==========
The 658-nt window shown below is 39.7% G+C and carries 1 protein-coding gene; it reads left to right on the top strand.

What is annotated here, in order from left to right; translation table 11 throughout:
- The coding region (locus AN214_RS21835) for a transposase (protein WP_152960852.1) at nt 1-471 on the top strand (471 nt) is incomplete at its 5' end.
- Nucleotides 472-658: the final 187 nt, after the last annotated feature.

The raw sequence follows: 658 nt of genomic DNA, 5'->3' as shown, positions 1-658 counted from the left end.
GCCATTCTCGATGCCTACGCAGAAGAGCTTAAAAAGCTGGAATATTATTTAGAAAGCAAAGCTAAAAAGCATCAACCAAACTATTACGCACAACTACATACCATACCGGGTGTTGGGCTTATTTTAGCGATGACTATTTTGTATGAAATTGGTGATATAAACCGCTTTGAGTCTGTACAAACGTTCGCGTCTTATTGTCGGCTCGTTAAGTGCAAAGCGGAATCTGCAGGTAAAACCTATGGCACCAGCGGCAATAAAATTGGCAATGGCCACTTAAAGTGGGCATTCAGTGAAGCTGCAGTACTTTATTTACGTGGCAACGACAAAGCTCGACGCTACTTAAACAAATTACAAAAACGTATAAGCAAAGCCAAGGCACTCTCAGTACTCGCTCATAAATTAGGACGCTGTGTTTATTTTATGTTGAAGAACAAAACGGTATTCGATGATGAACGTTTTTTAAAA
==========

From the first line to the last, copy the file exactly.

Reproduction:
The 658-nt window shown below is 39.7% G+C and carries 1 protein-coding gene; it reads left to right on the top strand.

What is annotated here, in order from left to right; translation table 11 throughout:
- The coding region (locus AN214_RS21835) for a transposase (protein WP_152960852.1) at nt 1-471 on the top strand (471 nt) is incomplete at its 5' end.
- Nucleotides 472-658: the final 187 nt, after the last annotated feature.

The raw sequence follows: 658 nt of genomic DNA, 5'->3' as shown, positions 1-658 counted from the left end.
GCCATTCTCGATGCCTACGCAGAAGAGCTTAAAAAGCTGGAATATTATTTAGAAAGCAAAGCTAAAAAGCATCAACCAAACTATTACGCACAACTACATACCATACCGGGTGTTGGGCTTATTTTAGCGATGACTATTTTGTATGAAATTGGTGATATAAACCGCTTTGAGTCTGTACAAACGTTCGCGTCTTATTGTCGGCTCGTTAAGTGCAAAGCGGAATCTGCAGGTAAAACCTATGGCACCAGCGGCAATAAAATTGGCAATGGCCACTTAAAGTGGGCATTCAGTGAAGCTGCAGTACTTTATTTACGTGGCAACGACAAAGCTCGACGCTACTTAAACAAATTACAAAAACGTATAAGCAAAGCCAAGGCACTCTCAGTACTCGCTCATAAATTAGGACGCTGTGTTTATTTTATGTTGAAGAACAAAACGGTATTCGATGATGAACGTTTTTTAAAA